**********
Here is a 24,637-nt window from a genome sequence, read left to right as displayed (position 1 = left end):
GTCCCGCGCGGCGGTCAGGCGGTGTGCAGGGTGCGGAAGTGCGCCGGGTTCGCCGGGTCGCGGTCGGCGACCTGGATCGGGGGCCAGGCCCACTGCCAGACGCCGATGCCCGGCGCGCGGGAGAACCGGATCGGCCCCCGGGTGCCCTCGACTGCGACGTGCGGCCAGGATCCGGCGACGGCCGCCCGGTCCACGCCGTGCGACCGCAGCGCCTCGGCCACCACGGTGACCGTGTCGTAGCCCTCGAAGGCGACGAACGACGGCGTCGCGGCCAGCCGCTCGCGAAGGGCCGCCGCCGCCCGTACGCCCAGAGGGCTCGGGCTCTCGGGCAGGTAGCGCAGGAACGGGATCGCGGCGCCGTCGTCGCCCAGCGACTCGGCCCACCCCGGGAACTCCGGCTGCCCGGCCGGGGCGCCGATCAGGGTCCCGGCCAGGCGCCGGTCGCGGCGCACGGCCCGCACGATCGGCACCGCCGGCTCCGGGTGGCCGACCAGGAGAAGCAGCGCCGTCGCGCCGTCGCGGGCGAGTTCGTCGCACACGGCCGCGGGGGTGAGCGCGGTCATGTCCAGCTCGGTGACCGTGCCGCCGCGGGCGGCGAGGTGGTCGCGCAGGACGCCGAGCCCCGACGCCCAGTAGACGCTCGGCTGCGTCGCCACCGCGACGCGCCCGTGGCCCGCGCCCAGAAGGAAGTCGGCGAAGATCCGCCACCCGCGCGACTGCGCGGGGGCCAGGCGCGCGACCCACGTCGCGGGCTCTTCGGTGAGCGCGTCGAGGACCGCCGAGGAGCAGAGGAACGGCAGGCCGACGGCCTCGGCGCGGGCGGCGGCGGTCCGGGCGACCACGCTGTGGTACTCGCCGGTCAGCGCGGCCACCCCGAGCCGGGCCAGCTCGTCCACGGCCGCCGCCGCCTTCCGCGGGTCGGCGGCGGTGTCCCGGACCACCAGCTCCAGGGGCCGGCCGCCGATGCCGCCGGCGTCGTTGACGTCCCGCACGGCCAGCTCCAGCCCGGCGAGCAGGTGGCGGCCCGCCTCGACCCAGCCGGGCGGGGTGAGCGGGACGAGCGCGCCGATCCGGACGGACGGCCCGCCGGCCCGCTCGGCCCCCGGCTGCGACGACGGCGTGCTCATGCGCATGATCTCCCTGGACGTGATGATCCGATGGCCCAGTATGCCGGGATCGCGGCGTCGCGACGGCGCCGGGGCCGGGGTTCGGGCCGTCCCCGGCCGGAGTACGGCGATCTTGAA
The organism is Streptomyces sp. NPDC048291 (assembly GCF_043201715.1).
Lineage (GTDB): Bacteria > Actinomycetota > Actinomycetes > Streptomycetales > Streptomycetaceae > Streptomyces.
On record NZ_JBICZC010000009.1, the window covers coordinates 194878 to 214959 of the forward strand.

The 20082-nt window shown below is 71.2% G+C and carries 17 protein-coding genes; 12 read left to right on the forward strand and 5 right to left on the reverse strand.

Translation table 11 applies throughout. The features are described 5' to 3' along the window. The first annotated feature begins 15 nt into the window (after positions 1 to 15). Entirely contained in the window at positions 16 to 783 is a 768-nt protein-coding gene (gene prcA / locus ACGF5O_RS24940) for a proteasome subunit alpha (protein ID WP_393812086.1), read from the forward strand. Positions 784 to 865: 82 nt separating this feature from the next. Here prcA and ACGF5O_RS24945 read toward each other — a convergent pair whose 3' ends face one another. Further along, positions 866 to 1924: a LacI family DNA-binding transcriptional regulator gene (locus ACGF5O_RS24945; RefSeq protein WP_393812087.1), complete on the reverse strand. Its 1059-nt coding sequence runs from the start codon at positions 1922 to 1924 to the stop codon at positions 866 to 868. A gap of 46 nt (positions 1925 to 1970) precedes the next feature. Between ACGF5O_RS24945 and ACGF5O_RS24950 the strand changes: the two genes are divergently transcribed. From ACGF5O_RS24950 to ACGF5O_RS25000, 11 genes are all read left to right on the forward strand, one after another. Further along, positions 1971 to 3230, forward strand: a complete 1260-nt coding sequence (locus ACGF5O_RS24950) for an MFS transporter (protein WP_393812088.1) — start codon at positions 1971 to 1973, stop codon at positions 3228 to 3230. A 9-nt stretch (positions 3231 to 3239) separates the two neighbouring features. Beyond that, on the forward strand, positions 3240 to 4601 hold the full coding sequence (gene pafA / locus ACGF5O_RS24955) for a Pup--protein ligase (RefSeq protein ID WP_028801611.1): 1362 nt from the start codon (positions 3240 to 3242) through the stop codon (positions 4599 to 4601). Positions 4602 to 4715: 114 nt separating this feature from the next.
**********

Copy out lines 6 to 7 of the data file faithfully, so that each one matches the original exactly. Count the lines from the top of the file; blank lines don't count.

The 20082-nt window shown below is 71.2% G+C and carries 17 protein-coding genes; 12 read left to right on the forward strand and 5 right to left on the reverse strand.

Translation table 11 applies throughout. The features are described 5' to 3' along the window. The first annotated feature begins 15 nt into the window (after positions 1 to 15). Entirely contained in the window at positions 16 to 783 is a 768-nt protein-coding gene (gene prcA / locus ACGF5O_RS24940) for a proteasome subunit alpha (protein ID WP_393812086.1), read from the forward strand. Positions 784 to 865: 82 nt separating this feature from the next. Here prcA and ACGF5O_RS24945 read toward each other — a convergent pair whose 3' ends face one another. Further along, positions 866 to 1924: a LacI family DNA-binding transcriptional regulator gene (locus ACGF5O_RS24945; RefSeq protein WP_393812087.1), complete on the reverse strand. Its 1059-nt coding sequence runs from the start codon at positions 1922 to 1924 to the stop codon at positions 866 to 868. A gap of 46 nt (positions 1925 to 1970) precedes the next feature. Between ACGF5O_RS24945 and ACGF5O_RS24950 the strand changes: the two genes are divergently transcribed. From ACGF5O_RS24950 to ACGF5O_RS25000, 11 genes are all read left to right on the forward strand, one after another. Further along, positions 1971 to 3230, forward strand: a complete 1260-nt coding sequence (locus ACGF5O_RS24950) for an MFS transporter (protein WP_393812088.1) — start codon at positions 1971 to 1973, stop codon at positions 3228 to 3230. A 9-nt stretch (positions 3231 to 3239) separates the two neighbouring features. Beyond that, on the forward strand, positions 3240 to 4601 hold the full coding sequence (gene pafA / locus ACGF5O_RS24955) for a Pup--protein ligase (RefSeq protein ID WP_028801611.1): 1362 nt from the start codon (positions 3240 to 3242) through the stop codon (positions 4599 to 4601). Positions 4602 to 4715: 114 nt separating this feature from the next.